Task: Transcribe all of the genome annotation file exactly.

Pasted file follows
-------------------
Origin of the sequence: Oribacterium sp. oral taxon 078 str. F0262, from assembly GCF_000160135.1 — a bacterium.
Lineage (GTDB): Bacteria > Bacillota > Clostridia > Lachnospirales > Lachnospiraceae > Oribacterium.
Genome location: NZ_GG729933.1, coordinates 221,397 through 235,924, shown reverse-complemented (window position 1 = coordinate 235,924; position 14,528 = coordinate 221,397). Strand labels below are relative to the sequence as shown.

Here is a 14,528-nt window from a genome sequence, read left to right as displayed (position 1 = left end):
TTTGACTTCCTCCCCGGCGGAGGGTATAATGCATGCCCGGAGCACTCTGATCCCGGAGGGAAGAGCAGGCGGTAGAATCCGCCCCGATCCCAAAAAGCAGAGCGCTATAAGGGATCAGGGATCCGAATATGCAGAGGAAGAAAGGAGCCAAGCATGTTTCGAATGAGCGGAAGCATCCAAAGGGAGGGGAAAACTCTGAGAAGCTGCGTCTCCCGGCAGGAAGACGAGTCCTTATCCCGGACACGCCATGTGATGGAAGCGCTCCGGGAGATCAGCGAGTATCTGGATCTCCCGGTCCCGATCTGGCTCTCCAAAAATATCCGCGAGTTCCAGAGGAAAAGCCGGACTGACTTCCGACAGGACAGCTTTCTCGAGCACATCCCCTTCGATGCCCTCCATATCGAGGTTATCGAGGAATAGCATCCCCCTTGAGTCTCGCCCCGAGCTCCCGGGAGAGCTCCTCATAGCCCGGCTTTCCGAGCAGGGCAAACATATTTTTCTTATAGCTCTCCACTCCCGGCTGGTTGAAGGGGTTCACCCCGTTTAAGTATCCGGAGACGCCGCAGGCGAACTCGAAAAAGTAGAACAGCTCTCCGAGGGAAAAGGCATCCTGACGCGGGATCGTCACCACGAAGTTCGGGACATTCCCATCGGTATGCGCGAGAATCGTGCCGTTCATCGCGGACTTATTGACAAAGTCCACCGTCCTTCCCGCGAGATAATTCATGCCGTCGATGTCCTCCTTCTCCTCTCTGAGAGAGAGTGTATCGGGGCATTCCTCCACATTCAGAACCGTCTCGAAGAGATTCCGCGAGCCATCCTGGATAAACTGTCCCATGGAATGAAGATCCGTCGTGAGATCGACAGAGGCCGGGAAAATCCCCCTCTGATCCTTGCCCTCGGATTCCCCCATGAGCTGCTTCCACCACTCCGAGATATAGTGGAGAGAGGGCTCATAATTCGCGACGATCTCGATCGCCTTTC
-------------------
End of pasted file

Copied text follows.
Origin of the sequence: Oribacterium sp. oral taxon 078 str. F0262, from assembly GCF_000160135.1 — a bacterium.
Lineage (GTDB): Bacteria > Bacillota > Clostridia > Lachnospirales > Lachnospiraceae > Oribacterium.
Genome location: NZ_GG729933.1, coordinates 221,397 through 235,924, shown reverse-complemented (window position 1 = coordinate 235,924; position 14,528 = coordinate 221,397). Strand labels below are relative to the sequence as shown.

Here is a 14,528-nt window from a genome sequence, read left to right as displayed (position 1 = left end):
TTTGACTTCCTCCCCGGCGGAGGGTATAATGCATGCCCGGAGCACTCTGATCCCGGAGGGAAGAGCAGGCGGTAGAATCCGCCCCGATCCCAAAAAGCAGAGCGCTATAAGGGATCAGGGATCCGAATATGCAGAGGAAGAAAGGAGCCAAGCATGTTTCGAATGAGCGGAAGCATCCAAAGGGAGGGGAAAACTCTGAGAAGCTGCGTCTCCCGGCAGGAAGACGAGTCCTTATCCCGGACACGCCATGTGATGGAAGCGCTCCGGGAGATCAGCGAGTATCTGGATCTCCCGGTCCCGATCTGGCTCTCCAAAAATATCCGCGAGTTCCAGAGGAAAAGCCGGACTGACTTCCGACAGGACAGCTTTCTCGAGCACATCCCCTTCGATGCCCTCCATATCGAGGTTATCGAGGAATAGCATCCCCCTTGAGTCTCGCCCCGAGCTCCCGGGAGAGCTCCTCATAGCCCGGCTTTCCGAGCAGGGCAAACATATTTTTCTTATAGCTCTCCACTCCCGGCTGGTTGAAGGGGTTCACCCCGTTTAAGTATCCGGAGACGCCGCAGGCGAACTCGAAAAAGTAGAACAGCTCTCCGAGGGAAAAGGCATCCTGACGCGGGATCGTCACCACGAAGTTCGGGACATTCCCATCGGTATGCGCGAGAATCGTGCCGTTCATCGCGGACTTATTGACAAAGTCCACCGTCCTTCCCGCGAGATAATTCATGCCGTCGATGTCCTCCTTCTCCTCTCTGAGAGAGAGTGTATCGGGGCATTCCTCCACATTCAGAACCGTCTCGAAGAGATTCCGCGAGCCATCCTGGATAAACTGTCCCATGGAATGAAGATCCGTCGTGAGATCGACAGAGGCCGGGAAAATCCCCCTCTGATCCTTGCCCTCGGATTCCCCCATGAGCTGCTTCCACCACTCCGAGATATAGTGGAGAGAGGGCTCATAATTCGCGACGATCTCGATCGCCTTTC